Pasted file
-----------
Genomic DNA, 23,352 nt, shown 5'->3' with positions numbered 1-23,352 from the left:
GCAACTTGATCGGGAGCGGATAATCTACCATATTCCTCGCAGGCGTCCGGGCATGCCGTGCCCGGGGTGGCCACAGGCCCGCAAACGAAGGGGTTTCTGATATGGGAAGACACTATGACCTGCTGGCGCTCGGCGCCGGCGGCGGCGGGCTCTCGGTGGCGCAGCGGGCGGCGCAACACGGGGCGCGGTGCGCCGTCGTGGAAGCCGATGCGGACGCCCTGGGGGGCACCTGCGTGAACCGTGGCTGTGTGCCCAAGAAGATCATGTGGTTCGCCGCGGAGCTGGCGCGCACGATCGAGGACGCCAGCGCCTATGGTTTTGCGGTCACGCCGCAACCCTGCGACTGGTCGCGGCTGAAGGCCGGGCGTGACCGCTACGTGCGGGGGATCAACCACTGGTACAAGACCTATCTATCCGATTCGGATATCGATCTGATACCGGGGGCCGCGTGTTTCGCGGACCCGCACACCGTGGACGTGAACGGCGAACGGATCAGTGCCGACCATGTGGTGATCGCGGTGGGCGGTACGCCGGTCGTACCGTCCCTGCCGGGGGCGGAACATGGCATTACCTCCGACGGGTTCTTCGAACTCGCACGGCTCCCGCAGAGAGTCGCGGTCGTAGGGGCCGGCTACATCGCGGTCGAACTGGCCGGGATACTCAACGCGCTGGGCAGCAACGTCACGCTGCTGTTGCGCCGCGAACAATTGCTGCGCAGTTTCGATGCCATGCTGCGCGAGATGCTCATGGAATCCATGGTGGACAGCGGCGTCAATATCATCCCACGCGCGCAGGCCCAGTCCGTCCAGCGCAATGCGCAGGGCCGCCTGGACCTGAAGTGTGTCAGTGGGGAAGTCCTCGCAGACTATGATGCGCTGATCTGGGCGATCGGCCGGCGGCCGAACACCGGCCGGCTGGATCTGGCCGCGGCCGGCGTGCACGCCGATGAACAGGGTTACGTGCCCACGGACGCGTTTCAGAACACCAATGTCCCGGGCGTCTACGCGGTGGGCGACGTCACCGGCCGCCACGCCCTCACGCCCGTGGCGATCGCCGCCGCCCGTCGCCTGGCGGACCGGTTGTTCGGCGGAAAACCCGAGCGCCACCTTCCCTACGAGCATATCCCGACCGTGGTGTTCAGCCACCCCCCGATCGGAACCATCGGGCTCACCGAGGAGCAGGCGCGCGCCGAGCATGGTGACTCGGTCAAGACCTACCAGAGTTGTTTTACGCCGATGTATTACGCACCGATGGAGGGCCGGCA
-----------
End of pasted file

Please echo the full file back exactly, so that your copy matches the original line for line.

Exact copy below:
Genomic DNA, 23,352 nt, shown 5'->3' with positions numbered 1-23,352 from the left:
GCAACTTGATCGGGAGCGGATAATCTACCATATTCCTCGCAGGCGTCCGGGCATGCCGTGCCCGGGGTGGCCACAGGCCCGCAAACGAAGGGGTTTCTGATATGGGAAGACACTATGACCTGCTGGCGCTCGGCGCCGGCGGCGGCGGGCTCTCGGTGGCGCAGCGGGCGGCGCAACACGGGGCGCGGTGCGCCGTCGTGGAAGCCGATGCGGACGCCCTGGGGGGCACCTGCGTGAACCGTGGCTGTGTGCCCAAGAAGATCATGTGGTTCGCCGCGGAGCTGGCGCGCACGATCGAGGACGCCAGCGCCTATGGTTTTGCGGTCACGCCGCAACCCTGCGACTGGTCGCGGCTGAAGGCCGGGCGTGACCGCTACGTGCGGGGGATCAACCACTGGTACAAGACCTATCTATCCGATTCGGATATCGATCTGATACCGGGGGCCGCGTGTTTCGCGGACCCGCACACCGTGGACGTGAACGGCGAACGGATCAGTGCCGACCATGTGGTGATCGCGGTGGGCGGTACGCCGGTCGTACCGTCCCTGCCGGGGGCGGAACATGGCATTACCTCCGACGGGTTCTTCGAACTCGCACGGCTCCCGCAGAGAGTCGCGGTCGTAGGGGCCGGCTACATCGCGGTCGAACTGGCCGGGATACTCAACGCGCTGGGCAGCAACGTCACGCTGCTGTTGCGCCGCGAACAATTGCTGCGCAGTTTCGATGCCATGCTGCGCGAGATGCTCATGGAATCCATGGTGGACAGCGGCGTCAATATCATCCCACGCGCGCAGGCCCAGTCCGTCCAGCGCAATGCGCAGGGCCGCCTGGACCTGAAGTGTGTCAGTGGGGAAGTCCTCGCAGACTATGATGCGCTGATCTGGGCGATCGGCCGGCGGCCGAACACCGGCCGGCTGGATCTGGCCGCGGCCGGCGTGCACGCCGATGAACAGGGTTACGTGCCCACGGACGCGTTTCAGAACACCAATGTCCCGGGCGTCTACGCGGTGGGCGACGTCACCGGCCGCCACGCCCTCACGCCCGTGGCGATCGCCGCCGCCCGTCGCCTGGCGGACCGGTTGTTCGGCGGAAAACCCGAGCGCCACCTTCCCTACGAGCATATCCCGACCGTGGTGTTCAGCCACCCCCCGATCGGAACCATCGGGCTCACCGAGGAGCAGGCGCGCGCCGAGCATGGTGACTCGGTCAAGACCTACCAGAGTTGTTTTACGCCGATGTATTACGCACCGATGGAGGGCCGGCA